These three sites will serve as your bases of operations for writing, showing off your code skills, and networking, respectively.

We’ll cover each of these three components next.

Building a real-world portfolio

Now that you have a basic online presence set up, it’s time to actually use it and fill it with relevant information about what you can do.

A major mistake I see new and aspiring developers making is only having toy apps or apps made by following tutorials and courses.

If you want to establish credibility and send a strong signal to employers, you need to show that you can solve real problems.

You aren’t ultimately paid as a developer to write code. You are paid to solve problems using code as the mechanism.

So fill your portfolio with real projects that solve real problems.

Think about problems you face in your own life that could be wolves with code, then build something to solve them.

If you can’t think of any, ask people you know what their problems are and solve those.

If you want to be a real overachiever, make a list of companies you want to work for, build something for them, and then reach out to them expressing your interest in working for them and show them what you made.

Writing your first post

Writing is one of the most powerful things you can do for your career, especially if you are new to the game.

I credit writing as one of the primary reasons I have the job I do now.

It allows you to communicate your thought and problem-solving process and serves as a living portfolio and a constantly evolving record of your work and growth.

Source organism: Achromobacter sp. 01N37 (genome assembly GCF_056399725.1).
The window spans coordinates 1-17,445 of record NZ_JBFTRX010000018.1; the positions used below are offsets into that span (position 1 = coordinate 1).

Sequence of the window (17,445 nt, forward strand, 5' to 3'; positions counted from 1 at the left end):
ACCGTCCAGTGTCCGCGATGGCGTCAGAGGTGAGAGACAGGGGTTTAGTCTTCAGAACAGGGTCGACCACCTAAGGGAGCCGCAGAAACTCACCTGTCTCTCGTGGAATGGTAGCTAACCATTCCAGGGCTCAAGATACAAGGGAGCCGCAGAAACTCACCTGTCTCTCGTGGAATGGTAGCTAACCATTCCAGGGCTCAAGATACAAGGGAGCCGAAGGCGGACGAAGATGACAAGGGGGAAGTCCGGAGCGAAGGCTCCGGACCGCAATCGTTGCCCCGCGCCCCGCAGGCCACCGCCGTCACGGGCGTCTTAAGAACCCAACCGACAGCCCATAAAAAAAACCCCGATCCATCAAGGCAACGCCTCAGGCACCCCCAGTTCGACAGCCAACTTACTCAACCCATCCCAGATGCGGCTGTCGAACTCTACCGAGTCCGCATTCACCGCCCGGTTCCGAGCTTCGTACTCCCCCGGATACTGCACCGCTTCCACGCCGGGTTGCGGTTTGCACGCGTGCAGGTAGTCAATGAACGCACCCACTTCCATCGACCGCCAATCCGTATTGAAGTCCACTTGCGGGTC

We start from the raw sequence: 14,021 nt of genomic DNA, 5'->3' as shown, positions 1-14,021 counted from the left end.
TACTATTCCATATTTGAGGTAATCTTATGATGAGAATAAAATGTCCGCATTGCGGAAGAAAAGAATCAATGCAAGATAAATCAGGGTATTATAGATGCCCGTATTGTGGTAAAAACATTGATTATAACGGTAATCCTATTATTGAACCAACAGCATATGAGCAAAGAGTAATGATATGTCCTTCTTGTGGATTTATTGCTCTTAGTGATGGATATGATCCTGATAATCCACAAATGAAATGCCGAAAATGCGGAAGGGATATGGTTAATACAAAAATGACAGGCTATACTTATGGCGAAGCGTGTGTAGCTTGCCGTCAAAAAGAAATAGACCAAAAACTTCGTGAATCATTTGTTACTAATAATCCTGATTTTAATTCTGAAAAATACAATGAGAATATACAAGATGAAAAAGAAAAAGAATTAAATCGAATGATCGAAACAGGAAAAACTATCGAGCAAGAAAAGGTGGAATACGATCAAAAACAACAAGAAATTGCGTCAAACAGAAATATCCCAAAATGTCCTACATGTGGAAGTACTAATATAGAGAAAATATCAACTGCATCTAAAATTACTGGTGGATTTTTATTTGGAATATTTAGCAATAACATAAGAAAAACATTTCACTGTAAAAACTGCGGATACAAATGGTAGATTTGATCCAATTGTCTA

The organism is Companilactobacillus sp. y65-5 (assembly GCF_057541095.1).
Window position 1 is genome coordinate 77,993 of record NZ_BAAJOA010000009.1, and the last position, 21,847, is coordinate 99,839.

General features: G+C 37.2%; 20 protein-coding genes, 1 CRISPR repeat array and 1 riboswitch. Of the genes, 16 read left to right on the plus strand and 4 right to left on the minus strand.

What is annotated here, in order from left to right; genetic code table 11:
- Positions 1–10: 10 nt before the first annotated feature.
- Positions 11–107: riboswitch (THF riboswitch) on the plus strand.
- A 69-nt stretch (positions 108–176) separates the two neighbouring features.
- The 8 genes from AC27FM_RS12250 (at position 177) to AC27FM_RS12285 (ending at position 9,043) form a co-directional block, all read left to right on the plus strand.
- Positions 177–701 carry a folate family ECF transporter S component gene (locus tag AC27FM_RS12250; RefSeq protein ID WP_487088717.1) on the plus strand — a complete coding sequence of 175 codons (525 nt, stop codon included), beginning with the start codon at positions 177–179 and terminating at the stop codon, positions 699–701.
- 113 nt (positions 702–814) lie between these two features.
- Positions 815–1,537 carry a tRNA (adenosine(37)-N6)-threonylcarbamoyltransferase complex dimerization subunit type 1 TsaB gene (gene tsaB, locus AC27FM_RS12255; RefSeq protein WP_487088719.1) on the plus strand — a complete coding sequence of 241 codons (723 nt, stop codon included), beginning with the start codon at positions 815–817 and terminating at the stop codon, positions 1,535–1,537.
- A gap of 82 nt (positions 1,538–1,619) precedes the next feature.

One of the biggest hurdles people run into is not knowing what to write about.

Fortunately, this problem is easily solved because of our real world projects.

Just write about the process of building it as if you are teaching someone.

So you can start a new series for each new project you create and go over what you did to build it and why.

Use a platform like Dev to write these. It’s extremely easy to use and has an active, engaged community.

Plus you can easily integrate it with a static site generator and have your posts automatically populate using Stackbit.

Building a solid network

Alright, you’ve got your portfolio in the works and you’ve started writing.

The third piece of the puzzle is actively reaching out and building relationships with people.

There are three groups of people I recommend doing this with: